- There Are Other Options: While tourism is a prevalent industry in various parts of the world, it's important to recognize that the impact of tourism on different communities can vary significantly. For instance, comparing tourism in destinations like San Diego or Nantucket to Hawai'i in 2023 requires acknowledging the distinct historical and cultural contexts. In many cases, the tourism industry in these contiguous U.S. cities does not carry the same weight of colonization and displacement as seen in Hawai'i. Hawai'i's indigenous population has faced generations of colonialism, land loss, and cultural suppression, which can intensify the consequences of tourism-related development.
It is important to note that these concerns are not universal, & some Native Hawaiians welcome tourists who show respect for the culture and environment of the islands. Although due to the behavior of the majority of tourists, it's fair to say that most indigenous people of Hawai'i do not welcome tourists. Quite the opposite of welcoming, they wait at the airport with "Go Home" signs. They plead all over social media for visitors not to come. Aside from your next visit not being welcome by the natives (which should be enough), here are some other reasons to dissuade you from hopping on the plane:
- Cost: Hawaii is one of the most expensive states in the US to visit, & the cost of flights, rental cars, accommodations, and activities can add up quickly. If you're traveling on a budget, you may find it difficult to justify the expense.
- Crowds: Hawaii is a popular tourist destination, & many of its attractions can get crowded, particularly during peak season. If you prefer a more secluded or peaceful vacation, Hawaii may not be the best choice. Additionally, legal short-term rental accommodations are often only allowed in certain zones such as Waikiki or the Ko'olina area. If you wanted to stay somewhere local, you won't find those options in Hawai'i.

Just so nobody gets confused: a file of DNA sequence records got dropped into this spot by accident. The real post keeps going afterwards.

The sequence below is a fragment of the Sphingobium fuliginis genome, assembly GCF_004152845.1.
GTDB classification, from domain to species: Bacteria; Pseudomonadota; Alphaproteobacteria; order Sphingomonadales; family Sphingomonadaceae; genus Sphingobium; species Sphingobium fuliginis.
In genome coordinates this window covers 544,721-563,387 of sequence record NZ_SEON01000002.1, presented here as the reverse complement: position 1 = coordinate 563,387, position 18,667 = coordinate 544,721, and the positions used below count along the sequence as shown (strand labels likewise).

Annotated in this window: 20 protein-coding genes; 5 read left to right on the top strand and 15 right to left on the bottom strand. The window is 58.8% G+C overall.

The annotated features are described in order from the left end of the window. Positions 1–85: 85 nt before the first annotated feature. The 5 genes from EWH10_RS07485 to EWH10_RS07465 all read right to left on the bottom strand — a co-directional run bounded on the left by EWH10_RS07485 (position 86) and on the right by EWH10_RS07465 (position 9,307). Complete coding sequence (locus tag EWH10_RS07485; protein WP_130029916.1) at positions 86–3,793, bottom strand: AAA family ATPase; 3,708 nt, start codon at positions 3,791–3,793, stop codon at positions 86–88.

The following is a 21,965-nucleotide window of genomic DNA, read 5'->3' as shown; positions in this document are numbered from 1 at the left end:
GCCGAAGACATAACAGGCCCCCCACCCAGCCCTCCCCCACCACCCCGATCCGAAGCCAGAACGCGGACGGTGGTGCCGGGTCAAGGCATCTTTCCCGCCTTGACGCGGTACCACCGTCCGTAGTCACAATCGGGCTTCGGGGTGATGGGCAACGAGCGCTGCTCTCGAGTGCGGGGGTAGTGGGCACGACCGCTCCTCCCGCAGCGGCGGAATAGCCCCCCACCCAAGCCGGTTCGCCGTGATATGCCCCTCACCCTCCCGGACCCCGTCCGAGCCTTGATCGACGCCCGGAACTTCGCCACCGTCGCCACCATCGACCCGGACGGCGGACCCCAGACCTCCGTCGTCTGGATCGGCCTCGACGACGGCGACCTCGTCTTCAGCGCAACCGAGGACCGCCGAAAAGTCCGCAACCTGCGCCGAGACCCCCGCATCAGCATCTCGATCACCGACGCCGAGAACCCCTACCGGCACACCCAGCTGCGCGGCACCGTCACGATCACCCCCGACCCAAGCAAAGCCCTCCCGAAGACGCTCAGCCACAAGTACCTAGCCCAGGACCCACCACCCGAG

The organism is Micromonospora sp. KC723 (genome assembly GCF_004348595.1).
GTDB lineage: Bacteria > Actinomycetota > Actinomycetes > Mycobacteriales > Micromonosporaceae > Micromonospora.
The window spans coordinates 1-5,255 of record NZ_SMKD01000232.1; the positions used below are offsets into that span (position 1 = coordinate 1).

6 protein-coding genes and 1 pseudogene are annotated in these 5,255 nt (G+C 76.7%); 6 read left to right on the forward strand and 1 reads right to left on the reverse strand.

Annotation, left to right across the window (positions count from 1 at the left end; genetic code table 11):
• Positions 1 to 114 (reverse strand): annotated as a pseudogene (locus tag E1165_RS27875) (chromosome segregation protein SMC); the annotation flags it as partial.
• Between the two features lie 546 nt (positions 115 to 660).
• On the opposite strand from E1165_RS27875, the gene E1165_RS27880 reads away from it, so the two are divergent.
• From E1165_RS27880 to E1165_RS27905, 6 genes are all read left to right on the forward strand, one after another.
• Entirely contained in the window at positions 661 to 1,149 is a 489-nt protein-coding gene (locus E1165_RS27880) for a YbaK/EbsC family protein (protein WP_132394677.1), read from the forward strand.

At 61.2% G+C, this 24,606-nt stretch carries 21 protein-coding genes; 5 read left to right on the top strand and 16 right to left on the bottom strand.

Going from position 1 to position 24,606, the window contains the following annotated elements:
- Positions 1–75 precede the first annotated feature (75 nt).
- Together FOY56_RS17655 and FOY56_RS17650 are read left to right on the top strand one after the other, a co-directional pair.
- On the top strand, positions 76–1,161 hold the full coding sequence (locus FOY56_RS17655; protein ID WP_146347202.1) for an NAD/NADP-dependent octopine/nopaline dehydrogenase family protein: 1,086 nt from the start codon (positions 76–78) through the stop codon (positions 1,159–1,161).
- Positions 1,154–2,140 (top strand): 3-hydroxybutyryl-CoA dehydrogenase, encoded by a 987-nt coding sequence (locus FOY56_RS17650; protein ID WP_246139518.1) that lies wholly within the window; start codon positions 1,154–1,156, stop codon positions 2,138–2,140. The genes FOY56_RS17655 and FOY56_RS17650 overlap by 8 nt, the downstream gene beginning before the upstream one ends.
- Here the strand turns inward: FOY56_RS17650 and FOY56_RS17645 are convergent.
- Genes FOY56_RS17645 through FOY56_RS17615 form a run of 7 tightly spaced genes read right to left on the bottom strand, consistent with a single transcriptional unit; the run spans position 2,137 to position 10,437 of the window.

- Distance: Hawaii is quite far from many parts of the world, and the travel time can be long and tiring. If you don't enjoy long flights or have limited vacation time, you may want to choose a destination that is closer to home.
- Weather: While Hawaii is known for its warm and sunny climate, it can also be subject to hurricanes, heavy rain, and other extreme weather events. If the only time you can travel is in the winter, you may have heavy rains during your entire stay here. Additionally, if you're traveling during hurricane season, you may want to consider other destinations. Even in the summer, the weather changes every five minutes & you could be subject to rainstorms for your entire trip even if the forecast predicts sunshine.
- Environmental impact: Hawaii is a fragile ecosystem, and its delicate environment can be easily disrupted by large numbers of visitors. If you're concerned about your carbon footprint or the impact of tourism on the environment, you may want to choose a more sustainable travel destination. For instance, according to the Honolulu Civil Beat, over 85% of the food consumed on the islands must be imported.